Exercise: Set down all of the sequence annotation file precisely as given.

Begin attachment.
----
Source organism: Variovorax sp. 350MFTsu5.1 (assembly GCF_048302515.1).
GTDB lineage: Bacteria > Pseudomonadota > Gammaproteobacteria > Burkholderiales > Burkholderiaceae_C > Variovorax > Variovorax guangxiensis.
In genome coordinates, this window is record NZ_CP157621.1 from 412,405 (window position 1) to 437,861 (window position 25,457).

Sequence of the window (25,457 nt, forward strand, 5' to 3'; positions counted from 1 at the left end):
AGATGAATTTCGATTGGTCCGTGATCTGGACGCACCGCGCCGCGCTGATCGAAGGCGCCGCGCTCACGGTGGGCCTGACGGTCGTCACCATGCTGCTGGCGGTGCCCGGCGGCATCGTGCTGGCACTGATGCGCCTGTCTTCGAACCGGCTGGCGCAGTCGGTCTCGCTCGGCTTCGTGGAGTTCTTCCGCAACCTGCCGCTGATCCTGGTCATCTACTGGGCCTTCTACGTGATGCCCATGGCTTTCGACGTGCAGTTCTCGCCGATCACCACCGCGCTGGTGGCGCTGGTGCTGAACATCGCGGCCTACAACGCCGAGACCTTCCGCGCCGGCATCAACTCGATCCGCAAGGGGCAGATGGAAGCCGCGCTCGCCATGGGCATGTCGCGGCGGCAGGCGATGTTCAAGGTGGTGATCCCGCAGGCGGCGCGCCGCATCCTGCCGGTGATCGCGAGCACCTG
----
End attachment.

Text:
Source organism: Variovorax sp. 350MFTsu5.1 (assembly GCF_048302515.1).
GTDB lineage: Bacteria > Pseudomonadota > Gammaproteobacteria > Burkholderiales > Burkholderiaceae_C > Variovorax > Variovorax guangxiensis.
In genome coordinates, this window is record NZ_CP157621.1 from 412,405 (window position 1) to 437,861 (window position 25,457).

Sequence of the window (25,457 nt, forward strand, 5' to 3'; positions counted from 1 at the left end):
AGATGAATTTCGATTGGTCCGTGATCTGGACGCACCGCGCCGCGCTGATCGAAGGCGCCGCGCTCACGGTGGGCCTGACGGTCGTCACCATGCTGCTGGCGGTGCCCGGCGGCATCGTGCTGGCACTGATGCGCCTGTCTTCGAACCGGCTGGCGCAGTCGGTCTCGCTCGGCTTCGTGGAGTTCTTCCGCAACCTGCCGCTGATCCTGGTCATCTACTGGGCCTTCTACGTGATGCCCATGGCTTTCGACGTGCAGTTCTCGCCGATCACCACCGCGCTGGTGGCGCTGGTGCTGAACATCGCGGCCTACAACGCCGAGACCTTCCGCGCCGGCATCAACTCGATCCGCAAGGGGCAGATGGAAGCCGCGCTCGCCATGGGCATGTCGCGGCGGCAGGCGATGTTCAAGGTGGTGATCCCGCAGGCGGCGCGCCGCATCCTGCCGGTGATCGCGAGCACCTG